UCLA researchers on track to develop pathway to convert carbon dioxide into ethylene

September 21, 2020

A research team from the UCLA Samuel School of Engineering and Caltech has published new findings in Nature Catalyst about the development of a promising method to efficiently convert carbon dioxide into ethylene, a chemical used in the production of cosmetics, plastics, solvents and a myriad of other products used globally.

“We are at the brink of fossil fuel exhaustion, coupled with global climate change challenges,” said Yu Huang, the study’s co-author and a professor of materials science and engineering at UCLA. “Developing materials that can effectively turn greenhouse gases into value-added fuel and chemical feedstocks is a critical step to mitigate global warming while turning away from extracting increasingly limited fossil fuels.”

Illustration of the ElectroCatalysis system which synthesized the smooth nanowire and then activated it by applying a voltage to get the rough stepped surface that is highly selective for CO2 reduction to ethylene.
Credit: Huang and Goddard

Read more in UCLA Samueli Newsroom.

Study authors:

Jin Cai, UCLA Department of Materials Science and Engineering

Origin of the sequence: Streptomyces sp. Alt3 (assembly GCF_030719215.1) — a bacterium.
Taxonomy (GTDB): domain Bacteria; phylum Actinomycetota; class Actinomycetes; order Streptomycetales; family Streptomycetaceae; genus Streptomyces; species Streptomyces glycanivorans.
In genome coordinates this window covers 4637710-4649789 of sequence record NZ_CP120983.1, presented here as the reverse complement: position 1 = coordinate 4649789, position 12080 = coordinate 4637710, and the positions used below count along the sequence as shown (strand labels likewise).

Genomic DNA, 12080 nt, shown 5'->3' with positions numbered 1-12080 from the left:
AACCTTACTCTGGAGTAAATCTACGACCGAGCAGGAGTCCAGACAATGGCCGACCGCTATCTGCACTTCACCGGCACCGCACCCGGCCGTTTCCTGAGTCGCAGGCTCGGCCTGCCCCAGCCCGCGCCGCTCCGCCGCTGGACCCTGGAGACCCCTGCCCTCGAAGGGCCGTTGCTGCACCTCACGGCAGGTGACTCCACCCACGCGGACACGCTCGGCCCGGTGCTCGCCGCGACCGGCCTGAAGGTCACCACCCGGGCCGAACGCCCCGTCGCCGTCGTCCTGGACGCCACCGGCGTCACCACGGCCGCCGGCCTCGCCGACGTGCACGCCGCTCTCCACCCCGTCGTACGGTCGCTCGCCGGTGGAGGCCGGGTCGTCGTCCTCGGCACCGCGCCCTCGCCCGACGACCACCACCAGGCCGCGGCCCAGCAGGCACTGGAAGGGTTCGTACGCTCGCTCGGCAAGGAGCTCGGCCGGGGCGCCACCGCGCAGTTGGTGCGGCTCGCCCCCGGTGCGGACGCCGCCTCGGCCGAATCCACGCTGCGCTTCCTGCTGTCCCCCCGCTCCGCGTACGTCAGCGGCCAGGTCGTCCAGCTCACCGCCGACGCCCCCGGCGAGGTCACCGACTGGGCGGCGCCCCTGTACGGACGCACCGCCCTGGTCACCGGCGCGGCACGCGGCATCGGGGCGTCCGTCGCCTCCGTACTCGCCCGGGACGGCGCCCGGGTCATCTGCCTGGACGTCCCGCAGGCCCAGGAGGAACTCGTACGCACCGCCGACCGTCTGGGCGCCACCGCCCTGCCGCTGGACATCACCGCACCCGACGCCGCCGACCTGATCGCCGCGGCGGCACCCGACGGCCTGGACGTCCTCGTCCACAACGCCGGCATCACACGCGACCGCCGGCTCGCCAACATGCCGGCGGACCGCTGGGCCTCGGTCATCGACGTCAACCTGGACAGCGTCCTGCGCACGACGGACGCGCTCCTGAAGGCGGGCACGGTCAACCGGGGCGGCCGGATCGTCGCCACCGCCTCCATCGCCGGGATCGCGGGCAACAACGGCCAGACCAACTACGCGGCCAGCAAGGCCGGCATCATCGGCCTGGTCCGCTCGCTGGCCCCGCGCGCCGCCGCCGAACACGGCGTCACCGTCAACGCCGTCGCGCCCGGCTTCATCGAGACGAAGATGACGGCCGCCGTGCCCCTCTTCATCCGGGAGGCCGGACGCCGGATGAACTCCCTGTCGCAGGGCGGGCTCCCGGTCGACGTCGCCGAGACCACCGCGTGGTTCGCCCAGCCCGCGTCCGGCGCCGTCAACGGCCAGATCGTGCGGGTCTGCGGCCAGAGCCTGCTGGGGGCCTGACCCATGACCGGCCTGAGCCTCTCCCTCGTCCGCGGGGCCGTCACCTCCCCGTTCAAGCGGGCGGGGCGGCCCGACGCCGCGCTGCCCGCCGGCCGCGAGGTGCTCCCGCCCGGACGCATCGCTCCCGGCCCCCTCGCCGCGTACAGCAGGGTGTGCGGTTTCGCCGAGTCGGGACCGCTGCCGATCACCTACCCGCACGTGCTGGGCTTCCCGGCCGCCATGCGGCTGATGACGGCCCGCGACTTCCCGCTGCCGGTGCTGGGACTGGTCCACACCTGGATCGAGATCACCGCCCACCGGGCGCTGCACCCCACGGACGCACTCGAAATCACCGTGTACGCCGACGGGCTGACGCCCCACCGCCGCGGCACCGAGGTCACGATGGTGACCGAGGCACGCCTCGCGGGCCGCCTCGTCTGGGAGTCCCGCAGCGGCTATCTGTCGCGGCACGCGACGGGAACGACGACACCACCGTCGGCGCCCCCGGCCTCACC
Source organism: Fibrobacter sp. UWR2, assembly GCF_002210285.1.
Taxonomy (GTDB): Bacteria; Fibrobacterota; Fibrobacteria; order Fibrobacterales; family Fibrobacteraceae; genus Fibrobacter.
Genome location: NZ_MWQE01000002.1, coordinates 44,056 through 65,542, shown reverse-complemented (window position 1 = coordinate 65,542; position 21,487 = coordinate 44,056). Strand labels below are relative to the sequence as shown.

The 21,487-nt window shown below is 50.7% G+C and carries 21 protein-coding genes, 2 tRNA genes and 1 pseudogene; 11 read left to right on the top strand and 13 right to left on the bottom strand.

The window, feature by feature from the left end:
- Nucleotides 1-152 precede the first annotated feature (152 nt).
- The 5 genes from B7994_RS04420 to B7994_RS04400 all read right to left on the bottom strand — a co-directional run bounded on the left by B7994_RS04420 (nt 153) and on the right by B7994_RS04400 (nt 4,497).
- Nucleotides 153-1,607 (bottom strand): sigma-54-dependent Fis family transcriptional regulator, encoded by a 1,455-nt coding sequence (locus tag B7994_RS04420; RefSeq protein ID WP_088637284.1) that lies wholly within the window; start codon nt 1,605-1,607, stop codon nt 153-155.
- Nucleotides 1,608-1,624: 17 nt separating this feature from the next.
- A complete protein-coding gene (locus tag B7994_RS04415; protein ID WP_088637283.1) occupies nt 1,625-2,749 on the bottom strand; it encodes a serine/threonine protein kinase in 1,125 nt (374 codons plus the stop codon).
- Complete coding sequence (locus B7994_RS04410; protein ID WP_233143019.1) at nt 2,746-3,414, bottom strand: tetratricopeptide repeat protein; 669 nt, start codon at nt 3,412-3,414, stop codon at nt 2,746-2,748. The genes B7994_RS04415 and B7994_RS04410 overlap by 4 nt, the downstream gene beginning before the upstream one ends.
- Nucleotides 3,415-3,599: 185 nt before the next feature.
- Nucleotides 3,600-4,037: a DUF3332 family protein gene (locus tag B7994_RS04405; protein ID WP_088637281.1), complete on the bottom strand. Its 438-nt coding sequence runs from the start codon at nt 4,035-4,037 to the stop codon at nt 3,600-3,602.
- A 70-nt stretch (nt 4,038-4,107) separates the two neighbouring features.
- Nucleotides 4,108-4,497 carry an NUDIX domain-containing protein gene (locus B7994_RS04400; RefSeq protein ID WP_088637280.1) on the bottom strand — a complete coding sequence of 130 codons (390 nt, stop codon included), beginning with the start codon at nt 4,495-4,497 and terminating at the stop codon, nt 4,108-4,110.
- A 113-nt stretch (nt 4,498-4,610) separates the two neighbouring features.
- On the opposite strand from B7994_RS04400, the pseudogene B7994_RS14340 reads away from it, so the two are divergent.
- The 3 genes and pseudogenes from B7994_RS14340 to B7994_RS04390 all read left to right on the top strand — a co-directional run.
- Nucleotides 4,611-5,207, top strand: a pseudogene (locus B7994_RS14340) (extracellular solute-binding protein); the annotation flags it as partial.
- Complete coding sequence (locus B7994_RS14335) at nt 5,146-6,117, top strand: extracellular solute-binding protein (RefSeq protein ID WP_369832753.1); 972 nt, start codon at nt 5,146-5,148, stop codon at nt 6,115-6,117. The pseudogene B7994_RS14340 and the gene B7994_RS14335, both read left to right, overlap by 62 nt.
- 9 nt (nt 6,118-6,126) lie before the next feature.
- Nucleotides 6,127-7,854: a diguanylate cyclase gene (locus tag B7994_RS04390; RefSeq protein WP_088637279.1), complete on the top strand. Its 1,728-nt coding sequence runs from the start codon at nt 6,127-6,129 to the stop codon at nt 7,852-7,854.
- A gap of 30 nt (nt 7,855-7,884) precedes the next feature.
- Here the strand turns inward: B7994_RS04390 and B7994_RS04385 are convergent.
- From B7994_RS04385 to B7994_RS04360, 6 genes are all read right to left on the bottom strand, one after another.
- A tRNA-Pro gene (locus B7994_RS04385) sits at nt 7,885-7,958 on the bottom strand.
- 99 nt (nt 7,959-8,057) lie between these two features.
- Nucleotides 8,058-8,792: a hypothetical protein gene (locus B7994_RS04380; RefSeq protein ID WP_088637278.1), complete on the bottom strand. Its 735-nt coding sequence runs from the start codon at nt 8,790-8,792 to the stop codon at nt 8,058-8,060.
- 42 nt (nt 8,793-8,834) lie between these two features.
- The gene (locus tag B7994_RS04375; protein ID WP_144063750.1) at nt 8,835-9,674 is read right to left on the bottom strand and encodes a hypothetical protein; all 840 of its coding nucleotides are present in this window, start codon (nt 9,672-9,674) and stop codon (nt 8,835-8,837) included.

Tao Cheng, Jiangsu Key Laboratory Institute of Functional Nano & Soft Materials, postdoc, Caltech Department of Applied Physics and Materials Science

Chungseok Choi, UCLA Department of Materials Science and Engineering

Xiangfeng Duan, UCLA Department of Chemistry and Biochemistry

William A. Goddard III, Caltech Department of Applied Physics and Materials Science

Yu Huang, UCLA Department of Materials Science and Engineering

Soonho Kwon, Caltech Department of Applied Physics and Materials Science

Changsoo Lee, UCLA Department of Materials Science and Engineering, Korea Advanced Institute of Science and Technology Department of Materials Science and Engineering

Hyuck Mo Lee, Korea Advanced Institute of Science and Technology Department of Materials Science and Engineering

Xiaoqing Pan, UC Irvine Department of Materials Science and Engineering, Department of Physics and Astronomy and Irvine Materials Research Institute,

Peter Tieu, UC Irvine Department of Chemistry

Mingjie Xu, UC Irvine Department of Materials Science and Engineering and Irvine Materials Research Institute, Hong Kong University of Science and Technology Fok Ying Tung Research Institute

Additional coverage:

Effective pathway to convert CO2 into ethylene. Science Daily. September 17, 2020